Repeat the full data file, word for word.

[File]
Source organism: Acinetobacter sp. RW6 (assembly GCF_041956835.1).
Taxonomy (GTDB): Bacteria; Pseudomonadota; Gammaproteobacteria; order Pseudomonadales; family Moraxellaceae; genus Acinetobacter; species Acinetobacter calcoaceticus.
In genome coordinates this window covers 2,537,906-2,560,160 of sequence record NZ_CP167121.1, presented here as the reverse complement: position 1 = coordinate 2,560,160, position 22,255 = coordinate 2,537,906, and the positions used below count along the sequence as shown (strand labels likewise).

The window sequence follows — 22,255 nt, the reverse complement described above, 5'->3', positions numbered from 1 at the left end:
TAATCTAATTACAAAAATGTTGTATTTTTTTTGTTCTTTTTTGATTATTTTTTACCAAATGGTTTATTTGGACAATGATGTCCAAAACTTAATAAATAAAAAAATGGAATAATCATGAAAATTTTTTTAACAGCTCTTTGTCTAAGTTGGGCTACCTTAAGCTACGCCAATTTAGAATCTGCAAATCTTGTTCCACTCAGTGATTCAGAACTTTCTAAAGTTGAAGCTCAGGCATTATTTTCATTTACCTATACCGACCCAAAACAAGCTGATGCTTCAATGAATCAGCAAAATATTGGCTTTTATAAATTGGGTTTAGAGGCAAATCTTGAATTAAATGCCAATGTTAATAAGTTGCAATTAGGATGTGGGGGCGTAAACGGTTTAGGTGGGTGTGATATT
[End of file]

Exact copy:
Source organism: Acinetobacter sp. RW6 (assembly GCF_041956835.1).
Taxonomy (GTDB): Bacteria; Pseudomonadota; Gammaproteobacteria; order Pseudomonadales; family Moraxellaceae; genus Acinetobacter; species Acinetobacter calcoaceticus.
In genome coordinates this window covers 2,537,906-2,560,160 of sequence record NZ_CP167121.1, presented here as the reverse complement: position 1 = coordinate 2,560,160, position 22,255 = coordinate 2,537,906, and the positions used below count along the sequence as shown (strand labels likewise).

The window sequence follows — 22,255 nt, the reverse complement described above, 5'->3', positions numbered from 1 at the left end:
TAATCTAATTACAAAAATGTTGTATTTTTTTTGTTCTTTTTTGATTATTTTTTACCAAATGGTTTATTTGGACAATGATGTCCAAAACTTAATAAATAAAAAAATGGAATAATCATGAAAATTTTTTTAACAGCTCTTTGTCTAAGTTGGGCTACCTTAAGCTACGCCAATTTAGAATCTGCAAATCTTGTTCCACTCAGTGATTCAGAACTTTCTAAAGTTGAAGCTCAGGCATTATTTTCATTTACCTATACCGACCCAAAACAAGCTGATGCTTCAATGAATCAGCAAAATATTGGCTTTTATAAATTGGGTTTAGAGGCAAATCTTGAATTAAATGCCAATGTTAATAAGTTGCAATTAGGATGTGGGGGCGTAAACGGTTTAGGTGGGTGTGATATT